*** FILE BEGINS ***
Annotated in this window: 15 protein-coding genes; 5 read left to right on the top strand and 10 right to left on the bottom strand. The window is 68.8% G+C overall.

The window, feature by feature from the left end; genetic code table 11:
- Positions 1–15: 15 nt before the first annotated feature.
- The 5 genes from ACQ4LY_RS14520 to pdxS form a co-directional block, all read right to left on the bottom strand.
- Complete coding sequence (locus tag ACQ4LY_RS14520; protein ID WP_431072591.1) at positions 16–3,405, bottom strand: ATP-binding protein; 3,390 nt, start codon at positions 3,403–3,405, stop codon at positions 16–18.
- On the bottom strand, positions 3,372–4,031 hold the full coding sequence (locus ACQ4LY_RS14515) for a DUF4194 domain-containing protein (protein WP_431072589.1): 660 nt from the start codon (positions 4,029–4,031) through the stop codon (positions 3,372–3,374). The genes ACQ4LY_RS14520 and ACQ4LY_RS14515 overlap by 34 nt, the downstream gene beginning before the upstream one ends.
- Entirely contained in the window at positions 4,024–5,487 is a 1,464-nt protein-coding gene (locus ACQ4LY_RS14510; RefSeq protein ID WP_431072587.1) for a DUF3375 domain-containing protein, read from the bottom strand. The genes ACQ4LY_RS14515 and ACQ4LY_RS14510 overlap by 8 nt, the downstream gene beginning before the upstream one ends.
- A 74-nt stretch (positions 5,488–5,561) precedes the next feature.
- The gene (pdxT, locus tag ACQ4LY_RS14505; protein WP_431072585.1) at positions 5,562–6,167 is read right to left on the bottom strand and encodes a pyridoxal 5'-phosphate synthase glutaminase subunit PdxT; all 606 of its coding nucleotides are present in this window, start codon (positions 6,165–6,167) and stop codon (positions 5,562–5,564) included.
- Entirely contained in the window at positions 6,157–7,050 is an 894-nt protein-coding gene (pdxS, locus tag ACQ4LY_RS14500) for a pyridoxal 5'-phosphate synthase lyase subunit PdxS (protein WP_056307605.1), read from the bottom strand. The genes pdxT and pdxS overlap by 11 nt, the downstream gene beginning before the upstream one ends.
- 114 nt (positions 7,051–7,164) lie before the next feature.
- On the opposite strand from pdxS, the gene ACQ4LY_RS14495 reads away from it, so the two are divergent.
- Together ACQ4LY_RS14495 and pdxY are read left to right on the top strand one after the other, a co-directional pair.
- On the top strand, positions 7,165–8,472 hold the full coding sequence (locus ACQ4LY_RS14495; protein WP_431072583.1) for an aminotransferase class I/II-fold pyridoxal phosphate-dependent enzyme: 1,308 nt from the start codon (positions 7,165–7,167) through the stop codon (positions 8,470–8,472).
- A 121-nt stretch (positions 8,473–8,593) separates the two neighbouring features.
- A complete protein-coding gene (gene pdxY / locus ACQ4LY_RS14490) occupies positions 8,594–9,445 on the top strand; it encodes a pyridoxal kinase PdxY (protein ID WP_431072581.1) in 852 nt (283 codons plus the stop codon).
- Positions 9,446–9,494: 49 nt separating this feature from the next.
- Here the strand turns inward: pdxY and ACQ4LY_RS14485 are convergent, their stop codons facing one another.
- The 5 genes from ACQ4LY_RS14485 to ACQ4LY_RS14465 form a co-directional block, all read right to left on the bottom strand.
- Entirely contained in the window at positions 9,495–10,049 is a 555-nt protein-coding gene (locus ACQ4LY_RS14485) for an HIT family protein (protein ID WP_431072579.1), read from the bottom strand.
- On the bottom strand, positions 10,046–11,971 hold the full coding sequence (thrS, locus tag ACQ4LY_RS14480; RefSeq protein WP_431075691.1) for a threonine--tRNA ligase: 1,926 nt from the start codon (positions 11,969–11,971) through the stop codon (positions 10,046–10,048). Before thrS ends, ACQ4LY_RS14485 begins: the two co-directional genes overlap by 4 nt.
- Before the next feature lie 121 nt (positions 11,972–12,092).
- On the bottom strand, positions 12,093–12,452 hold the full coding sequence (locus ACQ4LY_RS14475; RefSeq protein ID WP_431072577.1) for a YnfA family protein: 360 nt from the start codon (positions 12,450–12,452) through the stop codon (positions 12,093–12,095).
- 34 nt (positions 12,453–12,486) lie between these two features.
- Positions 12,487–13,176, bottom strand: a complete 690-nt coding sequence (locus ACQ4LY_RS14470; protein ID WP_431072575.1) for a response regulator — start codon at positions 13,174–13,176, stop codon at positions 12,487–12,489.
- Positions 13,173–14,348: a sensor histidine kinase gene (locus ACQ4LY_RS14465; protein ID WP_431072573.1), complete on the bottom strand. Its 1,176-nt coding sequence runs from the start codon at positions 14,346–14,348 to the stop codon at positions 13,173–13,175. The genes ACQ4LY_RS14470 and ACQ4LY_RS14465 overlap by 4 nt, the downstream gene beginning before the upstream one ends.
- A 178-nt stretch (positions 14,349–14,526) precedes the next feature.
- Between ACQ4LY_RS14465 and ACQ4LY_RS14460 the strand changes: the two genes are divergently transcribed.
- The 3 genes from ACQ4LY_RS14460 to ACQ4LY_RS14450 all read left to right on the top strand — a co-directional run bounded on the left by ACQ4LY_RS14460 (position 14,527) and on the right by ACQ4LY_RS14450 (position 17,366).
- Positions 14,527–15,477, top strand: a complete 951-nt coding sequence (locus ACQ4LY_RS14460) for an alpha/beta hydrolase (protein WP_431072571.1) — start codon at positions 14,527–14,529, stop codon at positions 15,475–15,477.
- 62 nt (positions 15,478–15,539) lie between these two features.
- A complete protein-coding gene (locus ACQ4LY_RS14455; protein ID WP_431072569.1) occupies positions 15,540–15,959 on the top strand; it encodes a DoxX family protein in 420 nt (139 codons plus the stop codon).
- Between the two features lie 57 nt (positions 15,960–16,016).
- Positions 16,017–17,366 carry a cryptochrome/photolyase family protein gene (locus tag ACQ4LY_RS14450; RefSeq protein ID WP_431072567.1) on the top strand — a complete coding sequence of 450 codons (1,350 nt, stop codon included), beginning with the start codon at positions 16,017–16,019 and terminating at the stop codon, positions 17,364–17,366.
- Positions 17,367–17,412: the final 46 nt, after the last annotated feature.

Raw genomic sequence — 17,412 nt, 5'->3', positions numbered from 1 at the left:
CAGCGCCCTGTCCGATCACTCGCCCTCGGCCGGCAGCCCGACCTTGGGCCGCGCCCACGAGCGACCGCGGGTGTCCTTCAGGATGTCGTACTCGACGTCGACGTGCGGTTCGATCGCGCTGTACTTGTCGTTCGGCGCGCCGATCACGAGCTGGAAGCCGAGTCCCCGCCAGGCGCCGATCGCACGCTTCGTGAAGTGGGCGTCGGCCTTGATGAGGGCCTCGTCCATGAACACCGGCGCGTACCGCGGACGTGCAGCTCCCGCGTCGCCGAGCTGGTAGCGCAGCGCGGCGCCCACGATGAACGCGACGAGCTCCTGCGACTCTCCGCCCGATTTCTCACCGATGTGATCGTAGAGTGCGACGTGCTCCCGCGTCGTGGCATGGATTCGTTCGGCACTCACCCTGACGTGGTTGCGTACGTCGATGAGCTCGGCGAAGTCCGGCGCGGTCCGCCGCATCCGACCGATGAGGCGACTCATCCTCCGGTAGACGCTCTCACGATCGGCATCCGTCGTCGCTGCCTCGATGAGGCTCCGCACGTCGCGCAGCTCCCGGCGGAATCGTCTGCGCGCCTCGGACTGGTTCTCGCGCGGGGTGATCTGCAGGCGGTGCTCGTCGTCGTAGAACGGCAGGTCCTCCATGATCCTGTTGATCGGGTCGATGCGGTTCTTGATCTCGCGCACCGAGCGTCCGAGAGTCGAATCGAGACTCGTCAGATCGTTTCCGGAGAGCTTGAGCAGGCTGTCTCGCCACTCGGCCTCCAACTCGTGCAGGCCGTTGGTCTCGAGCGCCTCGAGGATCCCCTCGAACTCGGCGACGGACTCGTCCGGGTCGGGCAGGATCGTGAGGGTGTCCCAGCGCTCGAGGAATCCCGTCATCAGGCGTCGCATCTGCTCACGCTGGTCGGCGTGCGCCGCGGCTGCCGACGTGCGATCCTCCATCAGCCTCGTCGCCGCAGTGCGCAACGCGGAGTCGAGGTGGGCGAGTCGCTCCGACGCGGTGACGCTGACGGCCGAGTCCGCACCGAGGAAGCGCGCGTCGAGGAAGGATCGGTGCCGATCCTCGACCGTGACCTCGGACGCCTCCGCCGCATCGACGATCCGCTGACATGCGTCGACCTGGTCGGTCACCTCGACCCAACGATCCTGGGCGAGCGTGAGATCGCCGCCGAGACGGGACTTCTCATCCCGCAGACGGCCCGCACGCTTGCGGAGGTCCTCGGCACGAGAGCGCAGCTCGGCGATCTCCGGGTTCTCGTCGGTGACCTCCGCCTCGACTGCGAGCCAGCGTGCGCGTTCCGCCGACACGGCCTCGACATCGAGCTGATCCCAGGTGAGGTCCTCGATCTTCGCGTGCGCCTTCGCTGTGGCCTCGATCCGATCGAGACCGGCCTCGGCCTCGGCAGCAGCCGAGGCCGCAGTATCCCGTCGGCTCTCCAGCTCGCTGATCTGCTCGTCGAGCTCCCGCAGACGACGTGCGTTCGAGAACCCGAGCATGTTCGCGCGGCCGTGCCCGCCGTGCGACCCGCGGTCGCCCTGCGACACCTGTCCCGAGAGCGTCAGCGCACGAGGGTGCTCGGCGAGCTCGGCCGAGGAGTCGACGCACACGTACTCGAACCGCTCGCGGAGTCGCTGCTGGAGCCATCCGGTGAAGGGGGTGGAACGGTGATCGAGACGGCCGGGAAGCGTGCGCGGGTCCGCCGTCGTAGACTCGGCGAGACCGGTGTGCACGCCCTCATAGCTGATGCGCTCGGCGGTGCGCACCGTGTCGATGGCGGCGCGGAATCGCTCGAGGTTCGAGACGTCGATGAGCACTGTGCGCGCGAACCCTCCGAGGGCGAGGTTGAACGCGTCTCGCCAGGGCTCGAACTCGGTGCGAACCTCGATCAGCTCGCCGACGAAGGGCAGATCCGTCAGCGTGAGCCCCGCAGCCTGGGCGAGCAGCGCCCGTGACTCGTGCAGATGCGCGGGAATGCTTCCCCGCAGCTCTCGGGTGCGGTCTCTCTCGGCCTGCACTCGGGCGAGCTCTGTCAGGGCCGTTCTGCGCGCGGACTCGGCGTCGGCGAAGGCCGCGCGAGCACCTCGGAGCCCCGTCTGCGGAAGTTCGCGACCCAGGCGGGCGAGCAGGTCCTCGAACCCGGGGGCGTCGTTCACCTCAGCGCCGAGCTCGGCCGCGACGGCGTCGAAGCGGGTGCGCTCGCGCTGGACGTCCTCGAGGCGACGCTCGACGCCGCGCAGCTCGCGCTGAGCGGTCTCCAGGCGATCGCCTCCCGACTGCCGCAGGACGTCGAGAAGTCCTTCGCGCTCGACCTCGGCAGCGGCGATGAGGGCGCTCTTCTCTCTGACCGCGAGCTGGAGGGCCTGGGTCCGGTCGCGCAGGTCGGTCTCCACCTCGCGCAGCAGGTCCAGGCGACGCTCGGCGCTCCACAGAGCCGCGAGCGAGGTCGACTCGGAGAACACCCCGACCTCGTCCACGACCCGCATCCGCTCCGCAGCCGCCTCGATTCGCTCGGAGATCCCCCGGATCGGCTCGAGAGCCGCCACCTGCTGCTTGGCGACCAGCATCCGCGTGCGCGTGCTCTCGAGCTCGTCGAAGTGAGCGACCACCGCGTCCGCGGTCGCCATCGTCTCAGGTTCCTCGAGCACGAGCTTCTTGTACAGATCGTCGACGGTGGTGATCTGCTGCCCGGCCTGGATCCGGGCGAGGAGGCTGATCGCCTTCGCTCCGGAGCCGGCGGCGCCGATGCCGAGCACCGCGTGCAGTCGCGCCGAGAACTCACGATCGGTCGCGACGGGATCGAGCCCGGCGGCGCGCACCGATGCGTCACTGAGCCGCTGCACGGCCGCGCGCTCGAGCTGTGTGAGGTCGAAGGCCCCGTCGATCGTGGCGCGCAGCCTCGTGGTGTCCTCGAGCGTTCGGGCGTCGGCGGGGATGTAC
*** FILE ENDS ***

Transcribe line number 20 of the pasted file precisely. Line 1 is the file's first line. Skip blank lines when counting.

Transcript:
- Entirely contained in the window at positions 9,495–10,049 is a 555-nt protein-coding gene (locus ACQ4LY_RS14485) for an HIT family protein (protein ID WP_431072579.1), read from the bottom strand.